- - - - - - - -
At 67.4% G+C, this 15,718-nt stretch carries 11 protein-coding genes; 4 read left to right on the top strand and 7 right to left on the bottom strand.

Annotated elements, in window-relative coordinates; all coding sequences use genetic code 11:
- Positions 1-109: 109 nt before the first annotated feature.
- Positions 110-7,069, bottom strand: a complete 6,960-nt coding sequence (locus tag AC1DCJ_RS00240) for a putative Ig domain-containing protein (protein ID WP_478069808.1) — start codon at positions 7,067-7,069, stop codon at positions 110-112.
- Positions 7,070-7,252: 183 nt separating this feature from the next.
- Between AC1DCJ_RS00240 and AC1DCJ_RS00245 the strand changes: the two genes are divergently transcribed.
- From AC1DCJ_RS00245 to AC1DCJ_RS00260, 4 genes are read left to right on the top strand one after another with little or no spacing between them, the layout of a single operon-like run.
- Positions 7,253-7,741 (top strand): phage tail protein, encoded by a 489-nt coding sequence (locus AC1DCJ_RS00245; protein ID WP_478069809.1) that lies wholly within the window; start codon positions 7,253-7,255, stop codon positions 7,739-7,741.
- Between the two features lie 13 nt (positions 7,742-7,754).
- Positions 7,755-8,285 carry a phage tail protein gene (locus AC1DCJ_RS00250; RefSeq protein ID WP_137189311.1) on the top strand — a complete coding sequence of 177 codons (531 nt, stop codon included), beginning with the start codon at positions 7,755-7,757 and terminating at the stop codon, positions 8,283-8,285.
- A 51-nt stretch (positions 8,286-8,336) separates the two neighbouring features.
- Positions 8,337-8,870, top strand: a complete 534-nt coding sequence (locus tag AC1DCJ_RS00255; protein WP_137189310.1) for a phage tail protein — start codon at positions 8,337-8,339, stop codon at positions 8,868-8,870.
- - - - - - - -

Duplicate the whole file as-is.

At 67.4% G+C, this 15,718-nt stretch carries 11 protein-coding genes; 4 read left to right on the top strand and 7 right to left on the bottom strand.

Annotated elements, in window-relative coordinates; all coding sequences use genetic code 11:
- Positions 1-109: 109 nt before the first annotated feature.
- Positions 110-7,069, bottom strand: a complete 6,960-nt coding sequence (locus tag AC1DCJ_RS00240) for a putative Ig domain-containing protein (protein ID WP_478069808.1) — start codon at positions 7,067-7,069, stop codon at positions 110-112.
- Positions 7,070-7,252: 183 nt separating this feature from the next.
- Between AC1DCJ_RS00240 and AC1DCJ_RS00245 the strand changes: the two genes are divergently transcribed.
- From AC1DCJ_RS00245 to AC1DCJ_RS00260, 4 genes are read left to right on the top strand one after another with little or no spacing between them, the layout of a single operon-like run.
- Positions 7,253-7,741 (top strand): phage tail protein, encoded by a 489-nt coding sequence (locus AC1DCJ_RS00245; protein ID WP_478069809.1) that lies wholly within the window; start codon positions 7,253-7,255, stop codon positions 7,739-7,741.
- Between the two features lie 13 nt (positions 7,742-7,754).
- Positions 7,755-8,285 carry a phage tail protein gene (locus AC1DCJ_RS00250; RefSeq protein ID WP_137189311.1) on the top strand — a complete coding sequence of 177 codons (531 nt, stop codon included), beginning with the start codon at positions 7,755-7,757 and terminating at the stop codon, positions 8,283-8,285.
- A 51-nt stretch (positions 8,286-8,336) separates the two neighbouring features.
- Positions 8,337-8,870, top strand: a complete 534-nt coding sequence (locus tag AC1DCJ_RS00255; protein WP_137189310.1) for a phage tail protein — start codon at positions 8,337-8,339, stop codon at positions 8,868-8,870.